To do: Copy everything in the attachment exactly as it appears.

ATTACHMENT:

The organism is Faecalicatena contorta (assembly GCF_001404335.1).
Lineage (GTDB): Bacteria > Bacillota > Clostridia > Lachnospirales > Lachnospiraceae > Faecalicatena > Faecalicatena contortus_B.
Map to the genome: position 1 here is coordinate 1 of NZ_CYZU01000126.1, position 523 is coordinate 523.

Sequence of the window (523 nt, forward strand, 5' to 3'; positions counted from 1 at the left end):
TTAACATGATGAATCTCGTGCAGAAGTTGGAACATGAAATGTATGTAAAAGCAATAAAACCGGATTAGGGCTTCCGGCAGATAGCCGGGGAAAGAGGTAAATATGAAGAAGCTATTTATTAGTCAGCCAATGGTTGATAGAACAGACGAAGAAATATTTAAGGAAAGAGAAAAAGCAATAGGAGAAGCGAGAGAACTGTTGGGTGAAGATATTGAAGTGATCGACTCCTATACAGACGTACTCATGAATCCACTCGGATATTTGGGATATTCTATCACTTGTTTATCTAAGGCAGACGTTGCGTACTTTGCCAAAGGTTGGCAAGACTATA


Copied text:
The organism is Faecalicatena contorta (assembly GCF_001404335.1).
Lineage (GTDB): Bacteria > Bacillota > Clostridia > Lachnospirales > Lachnospiraceae > Faecalicatena > Faecalicatena contortus_B.
Map to the genome: position 1 here is coordinate 1 of NZ_CYZU01000126.1, position 523 is coordinate 523.

Sequence of the window (523 nt, forward strand, 5' to 3'; positions counted from 1 at the left end):
TTAACATGATGAATCTCGTGCAGAAGTTGGAACATGAAATGTATGTAAAAGCAATAAAACCGGATTAGGGCTTCCGGCAGATAGCCGGGGAAAGAGGTAAATATGAAGAAGCTATTTATTAGTCAGCCAATGGTTGATAGAACAGACGAAGAAATATTTAAGGAAAGAGAAAAAGCAATAGGAGAAGCGAGAGAACTGTTGGGTGAAGATATTGAAGTGATCGACTCCTATACAGACGTACTCATGAATCCACTCGGATATTTGGGATATTCTATCACTTGTTTATCTAAGGCAGACGTTGCGTACTTTGCCAAAGGTTGGCAAGACTATA